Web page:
Carl Douglas: It’s funny, man, because I had wanted to be a lawyer probably since I was about 14-years-old. I have a Ninth Grade yearbook where several people marked on there, “Good luck, Carl, you’re going to make a great lawyer.” Back then I always was a student of news. I’ve read a newspaper almost every day since I was about 9-years-old and I was involved very early on in student council.

I remember when I was student in the ’70s the big deal was to allow girls to wear pants to school and to allow boys to wear their shirts outside of their pants and not tucked in. And so, that began my interest in trying to serve others and my fascination with law and politics.

Chris Morgan: So then you go out undergrad at Northwestern, is that right?

Carl Douglas: Yes, man, I went to Northwestern and it’s funny because I’m from Los Angeles and I had never seen snow before going to Northwestern at 18-years-old and after law school I said, “I want to make sure I go somewhere where it doesn’t snow.” I tell my friend there was a lot to be said for 70 degrees in December, and to me four seasons are overrated.

Chris Morgan: Yeah, that’s funny, it’s snowing right here as we speak, so I am certainly with you on that, I could use a little bit of sunshine especially this time of year up in the Northwest.

(00:05:00)

Carl Douglas: Yeah, we were down into the low 50s here in Los Angeles and we’ve all been freezing ourselves off nearly being in the 50s.

Chris Morgan: So you leave Chicago you head back to California and enroll up there at Berkeley. Did you know that Berkeley was where you wanted to go or did you look into some other options or was that always what you wanted to do?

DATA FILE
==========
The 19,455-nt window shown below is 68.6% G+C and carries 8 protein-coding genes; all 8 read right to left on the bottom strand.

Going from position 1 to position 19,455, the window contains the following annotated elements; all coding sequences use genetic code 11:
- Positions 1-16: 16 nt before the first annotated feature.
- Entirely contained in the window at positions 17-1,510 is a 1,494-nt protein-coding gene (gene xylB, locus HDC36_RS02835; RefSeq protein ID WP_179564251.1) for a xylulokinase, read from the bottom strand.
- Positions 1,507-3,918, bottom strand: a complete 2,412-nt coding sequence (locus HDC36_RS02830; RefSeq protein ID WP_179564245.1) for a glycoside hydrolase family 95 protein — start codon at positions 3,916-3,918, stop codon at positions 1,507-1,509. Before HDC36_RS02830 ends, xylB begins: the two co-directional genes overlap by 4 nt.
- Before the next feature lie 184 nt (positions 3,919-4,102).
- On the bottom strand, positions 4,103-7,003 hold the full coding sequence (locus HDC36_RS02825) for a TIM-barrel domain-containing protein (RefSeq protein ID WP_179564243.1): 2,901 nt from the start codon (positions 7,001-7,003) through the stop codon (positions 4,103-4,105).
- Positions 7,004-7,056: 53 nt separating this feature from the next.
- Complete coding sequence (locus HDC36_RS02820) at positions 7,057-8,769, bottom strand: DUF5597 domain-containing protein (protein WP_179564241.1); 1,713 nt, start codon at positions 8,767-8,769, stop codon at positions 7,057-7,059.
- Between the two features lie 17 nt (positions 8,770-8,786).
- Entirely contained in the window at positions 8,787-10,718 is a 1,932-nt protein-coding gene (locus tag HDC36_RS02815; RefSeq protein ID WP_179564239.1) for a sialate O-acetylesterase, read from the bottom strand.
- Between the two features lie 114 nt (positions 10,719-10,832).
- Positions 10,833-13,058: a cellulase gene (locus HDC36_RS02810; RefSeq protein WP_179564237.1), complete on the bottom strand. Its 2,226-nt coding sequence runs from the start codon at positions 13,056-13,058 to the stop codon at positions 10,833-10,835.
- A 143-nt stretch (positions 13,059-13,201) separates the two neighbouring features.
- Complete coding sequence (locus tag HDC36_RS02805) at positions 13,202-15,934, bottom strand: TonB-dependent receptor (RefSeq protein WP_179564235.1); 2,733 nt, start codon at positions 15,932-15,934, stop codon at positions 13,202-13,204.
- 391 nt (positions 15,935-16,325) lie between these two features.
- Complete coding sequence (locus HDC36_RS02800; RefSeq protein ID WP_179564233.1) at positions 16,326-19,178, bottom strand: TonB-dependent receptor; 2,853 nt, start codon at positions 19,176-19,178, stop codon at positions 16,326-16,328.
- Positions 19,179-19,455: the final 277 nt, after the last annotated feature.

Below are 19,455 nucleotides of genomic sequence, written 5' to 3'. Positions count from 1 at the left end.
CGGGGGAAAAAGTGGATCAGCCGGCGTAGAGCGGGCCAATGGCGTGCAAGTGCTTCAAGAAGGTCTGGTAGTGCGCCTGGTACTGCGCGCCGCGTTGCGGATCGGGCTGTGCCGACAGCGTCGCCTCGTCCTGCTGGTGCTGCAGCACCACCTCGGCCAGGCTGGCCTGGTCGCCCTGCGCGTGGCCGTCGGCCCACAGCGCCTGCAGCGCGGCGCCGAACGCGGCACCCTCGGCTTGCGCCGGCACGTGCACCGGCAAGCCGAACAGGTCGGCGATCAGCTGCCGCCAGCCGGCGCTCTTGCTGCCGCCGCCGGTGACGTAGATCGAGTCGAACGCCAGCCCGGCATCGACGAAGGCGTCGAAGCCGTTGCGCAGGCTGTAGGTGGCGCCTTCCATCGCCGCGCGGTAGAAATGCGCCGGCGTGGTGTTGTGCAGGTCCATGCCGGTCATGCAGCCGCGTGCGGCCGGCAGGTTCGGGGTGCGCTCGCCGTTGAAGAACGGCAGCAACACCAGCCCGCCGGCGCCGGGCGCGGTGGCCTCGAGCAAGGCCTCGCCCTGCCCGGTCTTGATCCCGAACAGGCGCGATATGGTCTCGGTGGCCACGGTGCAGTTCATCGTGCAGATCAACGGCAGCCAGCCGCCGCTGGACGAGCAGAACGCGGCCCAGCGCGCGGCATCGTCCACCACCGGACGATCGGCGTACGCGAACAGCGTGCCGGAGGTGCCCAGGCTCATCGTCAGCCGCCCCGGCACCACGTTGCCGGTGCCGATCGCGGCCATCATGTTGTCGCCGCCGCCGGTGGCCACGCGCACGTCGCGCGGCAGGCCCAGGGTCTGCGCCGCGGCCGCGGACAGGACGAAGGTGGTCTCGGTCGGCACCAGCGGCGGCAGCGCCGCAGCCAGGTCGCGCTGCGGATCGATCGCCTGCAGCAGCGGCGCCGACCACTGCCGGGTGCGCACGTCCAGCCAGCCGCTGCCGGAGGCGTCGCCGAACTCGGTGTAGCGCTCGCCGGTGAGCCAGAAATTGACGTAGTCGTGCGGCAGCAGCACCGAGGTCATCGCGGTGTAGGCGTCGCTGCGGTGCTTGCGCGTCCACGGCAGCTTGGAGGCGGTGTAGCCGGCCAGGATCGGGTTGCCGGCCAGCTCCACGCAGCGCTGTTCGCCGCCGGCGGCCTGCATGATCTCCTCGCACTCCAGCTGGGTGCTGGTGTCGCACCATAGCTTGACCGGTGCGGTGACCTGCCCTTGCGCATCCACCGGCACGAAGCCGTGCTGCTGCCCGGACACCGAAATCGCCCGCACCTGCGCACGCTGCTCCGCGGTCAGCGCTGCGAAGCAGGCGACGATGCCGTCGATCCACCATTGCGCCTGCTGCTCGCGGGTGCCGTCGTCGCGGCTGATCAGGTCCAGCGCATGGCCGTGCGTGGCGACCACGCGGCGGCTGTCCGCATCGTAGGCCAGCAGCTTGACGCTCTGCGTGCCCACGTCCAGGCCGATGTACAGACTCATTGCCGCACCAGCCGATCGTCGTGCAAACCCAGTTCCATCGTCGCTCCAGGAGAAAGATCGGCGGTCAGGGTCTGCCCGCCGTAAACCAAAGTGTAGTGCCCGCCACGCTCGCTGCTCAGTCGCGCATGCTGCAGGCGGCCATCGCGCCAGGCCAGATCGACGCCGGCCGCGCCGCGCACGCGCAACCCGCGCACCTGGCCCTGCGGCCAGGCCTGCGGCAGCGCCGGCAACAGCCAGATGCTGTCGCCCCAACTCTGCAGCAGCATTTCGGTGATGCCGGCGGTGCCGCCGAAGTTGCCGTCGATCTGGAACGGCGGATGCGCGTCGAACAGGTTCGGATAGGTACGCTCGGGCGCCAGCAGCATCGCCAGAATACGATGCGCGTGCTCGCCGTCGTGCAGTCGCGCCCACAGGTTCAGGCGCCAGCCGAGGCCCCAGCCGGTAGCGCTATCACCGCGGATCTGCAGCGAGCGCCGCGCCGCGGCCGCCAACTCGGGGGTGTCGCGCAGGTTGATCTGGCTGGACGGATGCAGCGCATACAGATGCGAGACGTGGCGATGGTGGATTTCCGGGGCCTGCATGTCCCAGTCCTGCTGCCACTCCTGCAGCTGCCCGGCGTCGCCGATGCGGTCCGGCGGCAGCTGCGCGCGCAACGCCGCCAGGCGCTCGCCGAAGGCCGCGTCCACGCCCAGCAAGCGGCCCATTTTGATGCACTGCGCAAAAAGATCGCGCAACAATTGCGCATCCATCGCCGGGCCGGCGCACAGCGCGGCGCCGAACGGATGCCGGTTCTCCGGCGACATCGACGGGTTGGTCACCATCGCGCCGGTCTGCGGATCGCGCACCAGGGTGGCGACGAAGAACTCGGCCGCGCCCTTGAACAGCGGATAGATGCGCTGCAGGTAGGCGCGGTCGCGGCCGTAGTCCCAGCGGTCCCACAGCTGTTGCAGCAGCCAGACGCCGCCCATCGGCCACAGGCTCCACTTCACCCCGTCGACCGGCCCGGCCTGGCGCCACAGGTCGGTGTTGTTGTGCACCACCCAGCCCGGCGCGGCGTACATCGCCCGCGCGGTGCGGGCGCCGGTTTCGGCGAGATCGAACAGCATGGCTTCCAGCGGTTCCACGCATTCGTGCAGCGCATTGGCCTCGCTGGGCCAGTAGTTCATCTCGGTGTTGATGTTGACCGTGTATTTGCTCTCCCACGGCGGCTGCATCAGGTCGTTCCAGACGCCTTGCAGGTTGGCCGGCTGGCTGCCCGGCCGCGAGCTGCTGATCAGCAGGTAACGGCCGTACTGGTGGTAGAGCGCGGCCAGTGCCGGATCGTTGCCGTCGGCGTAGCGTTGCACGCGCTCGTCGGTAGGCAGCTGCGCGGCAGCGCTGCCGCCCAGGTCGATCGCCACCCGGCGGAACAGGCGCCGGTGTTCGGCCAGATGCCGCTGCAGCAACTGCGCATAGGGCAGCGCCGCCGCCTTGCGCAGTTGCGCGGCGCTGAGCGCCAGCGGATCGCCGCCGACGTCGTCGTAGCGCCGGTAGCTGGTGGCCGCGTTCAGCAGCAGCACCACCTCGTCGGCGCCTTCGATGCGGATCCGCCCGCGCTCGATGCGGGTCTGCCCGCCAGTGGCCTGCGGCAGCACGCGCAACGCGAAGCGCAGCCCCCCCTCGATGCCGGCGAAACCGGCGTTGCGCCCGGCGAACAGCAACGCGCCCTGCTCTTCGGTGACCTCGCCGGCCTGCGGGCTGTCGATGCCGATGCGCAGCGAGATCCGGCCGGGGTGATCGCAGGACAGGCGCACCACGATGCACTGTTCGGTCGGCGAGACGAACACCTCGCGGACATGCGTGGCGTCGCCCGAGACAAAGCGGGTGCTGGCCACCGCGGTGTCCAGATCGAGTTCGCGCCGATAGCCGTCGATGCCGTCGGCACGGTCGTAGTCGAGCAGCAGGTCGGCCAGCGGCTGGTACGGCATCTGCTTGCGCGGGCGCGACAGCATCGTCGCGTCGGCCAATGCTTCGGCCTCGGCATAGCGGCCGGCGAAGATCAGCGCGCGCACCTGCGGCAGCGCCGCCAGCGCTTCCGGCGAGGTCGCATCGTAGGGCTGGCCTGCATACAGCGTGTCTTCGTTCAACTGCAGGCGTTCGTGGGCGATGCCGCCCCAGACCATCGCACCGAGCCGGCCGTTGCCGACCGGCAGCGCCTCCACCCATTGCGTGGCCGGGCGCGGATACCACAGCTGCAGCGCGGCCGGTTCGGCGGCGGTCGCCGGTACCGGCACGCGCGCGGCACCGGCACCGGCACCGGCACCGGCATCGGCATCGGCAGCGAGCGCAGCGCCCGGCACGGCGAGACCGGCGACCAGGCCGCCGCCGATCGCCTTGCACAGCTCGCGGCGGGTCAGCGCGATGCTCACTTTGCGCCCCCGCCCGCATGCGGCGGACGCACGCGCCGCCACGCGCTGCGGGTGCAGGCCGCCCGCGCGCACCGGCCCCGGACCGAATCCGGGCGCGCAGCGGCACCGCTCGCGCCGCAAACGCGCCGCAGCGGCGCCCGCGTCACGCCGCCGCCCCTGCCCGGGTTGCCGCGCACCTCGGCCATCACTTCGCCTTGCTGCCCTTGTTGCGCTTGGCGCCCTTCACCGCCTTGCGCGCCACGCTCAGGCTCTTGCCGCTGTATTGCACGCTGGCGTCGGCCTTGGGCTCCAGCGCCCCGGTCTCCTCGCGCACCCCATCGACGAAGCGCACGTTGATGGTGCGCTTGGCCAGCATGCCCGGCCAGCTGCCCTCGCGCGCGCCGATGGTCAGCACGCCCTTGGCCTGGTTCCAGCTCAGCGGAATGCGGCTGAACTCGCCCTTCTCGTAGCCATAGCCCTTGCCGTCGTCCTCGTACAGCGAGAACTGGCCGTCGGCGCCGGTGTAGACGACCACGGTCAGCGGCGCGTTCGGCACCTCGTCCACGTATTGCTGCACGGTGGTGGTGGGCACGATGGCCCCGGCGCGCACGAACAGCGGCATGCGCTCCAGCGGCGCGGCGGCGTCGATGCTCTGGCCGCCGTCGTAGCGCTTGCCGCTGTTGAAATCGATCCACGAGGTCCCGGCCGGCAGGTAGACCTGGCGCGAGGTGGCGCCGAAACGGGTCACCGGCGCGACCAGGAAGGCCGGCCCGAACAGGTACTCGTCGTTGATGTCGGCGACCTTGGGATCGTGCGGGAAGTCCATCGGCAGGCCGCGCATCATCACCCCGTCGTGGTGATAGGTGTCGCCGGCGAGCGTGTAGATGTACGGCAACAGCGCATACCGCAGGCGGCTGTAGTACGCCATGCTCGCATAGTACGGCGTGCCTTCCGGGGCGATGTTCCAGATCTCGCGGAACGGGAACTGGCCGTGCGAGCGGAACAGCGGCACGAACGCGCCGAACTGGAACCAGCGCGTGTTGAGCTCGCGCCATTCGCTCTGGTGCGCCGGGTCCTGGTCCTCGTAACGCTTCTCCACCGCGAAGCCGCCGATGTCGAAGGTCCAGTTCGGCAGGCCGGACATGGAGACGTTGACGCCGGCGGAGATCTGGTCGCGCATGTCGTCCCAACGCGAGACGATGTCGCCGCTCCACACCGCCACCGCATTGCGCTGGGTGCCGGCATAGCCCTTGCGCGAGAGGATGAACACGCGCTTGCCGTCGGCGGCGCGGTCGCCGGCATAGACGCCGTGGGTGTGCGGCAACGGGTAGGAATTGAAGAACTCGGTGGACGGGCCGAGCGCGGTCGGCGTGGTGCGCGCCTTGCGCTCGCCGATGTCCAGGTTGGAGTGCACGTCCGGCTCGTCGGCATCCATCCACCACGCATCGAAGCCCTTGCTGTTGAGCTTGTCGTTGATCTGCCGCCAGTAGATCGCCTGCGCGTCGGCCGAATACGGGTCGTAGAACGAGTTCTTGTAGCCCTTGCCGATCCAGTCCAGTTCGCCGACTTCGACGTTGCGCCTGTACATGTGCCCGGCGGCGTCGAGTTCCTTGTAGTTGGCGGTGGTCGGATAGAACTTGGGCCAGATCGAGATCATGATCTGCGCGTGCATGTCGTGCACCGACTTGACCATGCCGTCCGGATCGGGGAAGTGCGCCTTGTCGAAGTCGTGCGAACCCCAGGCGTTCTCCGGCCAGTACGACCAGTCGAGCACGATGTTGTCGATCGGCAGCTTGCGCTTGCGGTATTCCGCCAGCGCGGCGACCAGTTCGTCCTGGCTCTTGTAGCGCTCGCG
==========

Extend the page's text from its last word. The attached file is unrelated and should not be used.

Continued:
Carl Douglas: Well, I applied to nine schools in California and to Northwestern Law School just to make sure and I was fortunate enough to be accepted to all of them and Berkeley provided me with what I thought would be a progressive education at a reasonable price because I was still a California resident. I was able to take advantage of getting a great experience and education at a very bargained rate price as opposed to, for example, Stanford Law School and some of the other private schools in California.

So it was a great time for me and it was a great place to go to school then. I’d always been a protester and a student of community engagement and I was able to learn a lot about myself in my community while there at 06:14.

Chris Morgan: So we had mentioned a little bit about some of the clients that you’ve worked with over the years. What’s it like representing celebrities generally, are they easy to work with, hard to work with, some easier than others?

Carl Douglas: Like everyone else they had people with their own frailties and interests, and one thing about representing someone who has some kind of a profile is most of the time they don’t want to be in the news when you are representing them as either a criminal lawyer or as a civil lawyer. So it’s somewhat counterintuitive, although there is much excitement, there’s often a way that you cannot publicize what’s going on because they don’t want to be in the news.

I was fortunate enough to be Michael Jackson’s lawyer off and on for like ten years and it was a fabulous opportunity and giving me a great window into the life of celebrity or really super-celebrity and trust me when I say, “it’s not all that it’s cooked up to be from the outside.” Oftentimes celebrities are prisoners of their own celebrity and that stance is no more true than it was with the life of Michael Jackson.

Chris Morgan: So this year, I mean, it was the year of O.J. it seems like in the media we have ‘The People v. O.J. Simpson’ on FX we have the ‘Made in America’ series on ESPN, does this surprise you how captivated America and the world still is today about O.J. Simpson over 20 years since that trial has ended?

Carl Douglas: It really has been amazing to me how this trial and the circumstances around this trial are still part of the public’s fascination. I remember though that there’s an entire generation of Millennials who did not know the story and that story was really a perfect storm of celebrity and a murder mystery and race and all kinds of intrigues that really came together. It fascinated the public then and it continues to fascinate the public now.